Pete Diaczuk of John Jay College of Criminal Justice gave a recollection at EAS 2023 of a case he worked on in Manhattan involving a victim fatally shot, incomplete ballistic evidence, and the wrong gun recovered at the scene.
Sixty years ago today in Dallas, Texas, John F. Kennedy was assassinated while riding in the back seat of an open convertible, to date the last U.S. President to die in office. But often lost in the remembrances of this pivotal moment in American history are the injuries suffered in the same shooting event by then-Texas Governor John Connally.
Connally, who eventually died in 1993, did not accept the conclusion of the Warren Commission that has come to be known as the “single-bullet theory”—meaning that the shot fired at Kennedy by Lee Harvey Oswald exited the President’s body and struck Connally on a ricochet.
According to Pete Diaczuk of the Department of Sciences at John Jay College of Criminal Justice in his talk at the Eastern Analytical Symposium & Exposition 2023 (EAS), “The Fatal Bullet – Was it a Ricochet or Not,” how a bullet behaves after initial impact may not always match what the naked eye might expect, including in the Kennedy–Connally case.
“The bullet uses up all of its energy going through the tissue and doesn’t have sufficient energy to exit the garments,” Diaczuk said.
A similar hypothesis was posed to Diaczuk several years ago when he was brought in by the New York Police Department to analyze a case in which a person had been fatally shot in the hallway of a Manhattan apartment (1). The fatal bullet entered the victim through the armpit, with an additional bullet fragment hitting the stomach area, and two low-angle ricochet marks were identified on the drywall nearby.
What Diaczuk was tasked with determining was whether the decedent was felled by a direct hit, or if he himself was the victim of a ricochet. Diaczuk’s conclusion would help the NYPD decide the degree of the murder charge to file against the assailant.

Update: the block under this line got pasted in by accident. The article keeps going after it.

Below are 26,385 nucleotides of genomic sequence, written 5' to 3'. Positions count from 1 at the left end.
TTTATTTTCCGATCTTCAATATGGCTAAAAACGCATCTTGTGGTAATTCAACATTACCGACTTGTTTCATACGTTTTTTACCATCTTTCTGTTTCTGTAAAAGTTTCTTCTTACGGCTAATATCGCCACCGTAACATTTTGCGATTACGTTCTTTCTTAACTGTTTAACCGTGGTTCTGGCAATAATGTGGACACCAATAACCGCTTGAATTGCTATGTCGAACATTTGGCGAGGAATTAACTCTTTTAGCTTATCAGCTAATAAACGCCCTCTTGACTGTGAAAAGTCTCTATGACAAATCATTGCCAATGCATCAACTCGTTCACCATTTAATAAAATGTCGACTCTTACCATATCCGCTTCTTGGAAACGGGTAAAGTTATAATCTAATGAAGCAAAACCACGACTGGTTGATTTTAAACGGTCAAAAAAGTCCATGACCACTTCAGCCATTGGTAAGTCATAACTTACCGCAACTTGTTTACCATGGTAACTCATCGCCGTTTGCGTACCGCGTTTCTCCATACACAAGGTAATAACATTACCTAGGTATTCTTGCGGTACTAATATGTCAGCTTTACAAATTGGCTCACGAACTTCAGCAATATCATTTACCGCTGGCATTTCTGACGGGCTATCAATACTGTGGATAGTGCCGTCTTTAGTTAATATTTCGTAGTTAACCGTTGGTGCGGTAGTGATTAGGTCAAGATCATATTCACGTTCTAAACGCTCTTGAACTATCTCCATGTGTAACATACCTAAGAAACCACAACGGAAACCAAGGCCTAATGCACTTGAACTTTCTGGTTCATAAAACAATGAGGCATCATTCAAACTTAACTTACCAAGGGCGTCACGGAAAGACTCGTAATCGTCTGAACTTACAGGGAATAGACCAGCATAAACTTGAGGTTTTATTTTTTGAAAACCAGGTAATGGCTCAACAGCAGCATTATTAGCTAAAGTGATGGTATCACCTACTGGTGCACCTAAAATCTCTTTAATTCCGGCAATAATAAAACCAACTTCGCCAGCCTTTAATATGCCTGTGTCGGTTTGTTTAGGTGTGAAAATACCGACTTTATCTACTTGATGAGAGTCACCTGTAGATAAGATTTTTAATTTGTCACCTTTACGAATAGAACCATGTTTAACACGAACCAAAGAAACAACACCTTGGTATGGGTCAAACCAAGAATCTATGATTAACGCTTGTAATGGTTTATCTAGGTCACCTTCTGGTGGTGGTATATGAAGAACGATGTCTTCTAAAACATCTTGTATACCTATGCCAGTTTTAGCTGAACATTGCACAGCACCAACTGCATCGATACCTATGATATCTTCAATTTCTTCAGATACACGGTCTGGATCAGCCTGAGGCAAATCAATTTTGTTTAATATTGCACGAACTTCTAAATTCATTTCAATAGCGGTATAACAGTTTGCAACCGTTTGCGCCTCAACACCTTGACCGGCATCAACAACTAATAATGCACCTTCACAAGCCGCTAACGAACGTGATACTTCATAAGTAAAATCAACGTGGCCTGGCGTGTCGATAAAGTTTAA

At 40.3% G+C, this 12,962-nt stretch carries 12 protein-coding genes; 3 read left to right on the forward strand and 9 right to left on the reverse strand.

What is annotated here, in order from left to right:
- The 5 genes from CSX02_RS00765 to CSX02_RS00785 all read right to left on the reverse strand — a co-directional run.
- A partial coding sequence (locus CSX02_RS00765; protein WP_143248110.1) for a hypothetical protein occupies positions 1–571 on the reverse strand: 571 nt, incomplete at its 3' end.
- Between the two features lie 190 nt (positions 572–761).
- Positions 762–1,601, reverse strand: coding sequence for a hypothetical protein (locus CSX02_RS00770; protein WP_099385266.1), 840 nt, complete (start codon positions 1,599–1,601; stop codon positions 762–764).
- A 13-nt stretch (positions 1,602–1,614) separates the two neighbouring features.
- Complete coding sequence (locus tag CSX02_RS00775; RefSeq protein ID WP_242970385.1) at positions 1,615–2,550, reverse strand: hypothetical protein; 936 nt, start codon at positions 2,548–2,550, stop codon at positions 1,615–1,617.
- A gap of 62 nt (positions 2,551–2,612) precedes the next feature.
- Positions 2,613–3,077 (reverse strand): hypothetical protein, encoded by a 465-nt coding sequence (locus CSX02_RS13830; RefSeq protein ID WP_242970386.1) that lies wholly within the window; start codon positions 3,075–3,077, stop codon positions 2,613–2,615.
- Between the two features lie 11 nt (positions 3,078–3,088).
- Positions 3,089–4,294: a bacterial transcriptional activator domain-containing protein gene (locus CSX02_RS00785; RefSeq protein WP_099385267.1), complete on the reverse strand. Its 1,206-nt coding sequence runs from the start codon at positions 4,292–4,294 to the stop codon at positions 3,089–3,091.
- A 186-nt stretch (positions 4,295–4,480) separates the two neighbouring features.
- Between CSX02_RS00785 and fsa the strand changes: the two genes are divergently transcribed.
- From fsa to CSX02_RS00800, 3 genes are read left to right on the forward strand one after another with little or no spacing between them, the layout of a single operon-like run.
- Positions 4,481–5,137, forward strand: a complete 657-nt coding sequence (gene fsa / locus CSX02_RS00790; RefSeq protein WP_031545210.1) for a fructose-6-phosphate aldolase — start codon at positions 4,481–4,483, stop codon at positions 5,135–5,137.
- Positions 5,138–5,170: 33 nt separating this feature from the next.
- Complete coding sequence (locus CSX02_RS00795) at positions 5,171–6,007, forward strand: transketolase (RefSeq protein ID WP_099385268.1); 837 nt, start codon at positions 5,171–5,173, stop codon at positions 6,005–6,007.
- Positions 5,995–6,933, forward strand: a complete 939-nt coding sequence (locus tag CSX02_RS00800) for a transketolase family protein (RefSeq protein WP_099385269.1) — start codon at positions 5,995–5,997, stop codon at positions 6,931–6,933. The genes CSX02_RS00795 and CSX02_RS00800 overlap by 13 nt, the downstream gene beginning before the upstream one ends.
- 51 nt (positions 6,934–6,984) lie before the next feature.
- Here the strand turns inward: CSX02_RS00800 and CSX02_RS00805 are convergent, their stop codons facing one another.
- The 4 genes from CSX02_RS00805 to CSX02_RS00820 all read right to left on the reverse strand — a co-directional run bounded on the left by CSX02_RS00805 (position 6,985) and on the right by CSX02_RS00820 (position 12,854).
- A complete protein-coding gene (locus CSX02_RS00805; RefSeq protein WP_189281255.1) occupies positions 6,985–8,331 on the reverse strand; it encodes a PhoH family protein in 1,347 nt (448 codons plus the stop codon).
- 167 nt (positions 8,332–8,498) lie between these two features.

Complicating the case was that the caliber of bullets and bullet fragments found at the scene were hollow-point .22 Magnum—but the only firearm that had been recovered was a .25 automatic pistol. Diaczuk used comparison microscopy, which he said offers a very “elegant” illustration between two choices, to examine the straie of these bullets.
Bullet straie (striations) are crucial in firearm investigations because they provide unique and identifiable markings on bullets, allowing forensic experts to match them to specific firearms. This forensic tool not only aids in linking bullets to crime scenes but also serves as compelling evidence in court, establishing a direct connection between a firearm and a criminal act.
Diaczuk even fired test rounds at clean sections of drywall, which he called a calcium sulfate or gypsum “sandwich” that basically rejects bullet impacts at glancing angles, to prove that the flight of bullets after hitting such targets was not always predictably true.
Eventually, Diaczuk concluded that the victim was indeed struck by two ricochets, at 2 and 5 degrees. In the case of the first ricochet, he said a destabilized bullet hit the person but there was no expansion of the hollow point, and the bullet then traveled farther with little deformation.
So it was Diaczuk’s expertise, plus a closer look at the evidence with comparison microscopy, that together proved to be the difference between a definitive analysis and the alternative theories that have perpetuated for six decades following the Kennedy assassination.
(1) Diaczuk, P. The Fatal Bullet – Was it a Ricochet or Not. Presented at the Eastern Analytical Symposium & Exposition 2023, Plainsboro, New Jersey, November 14, 2023.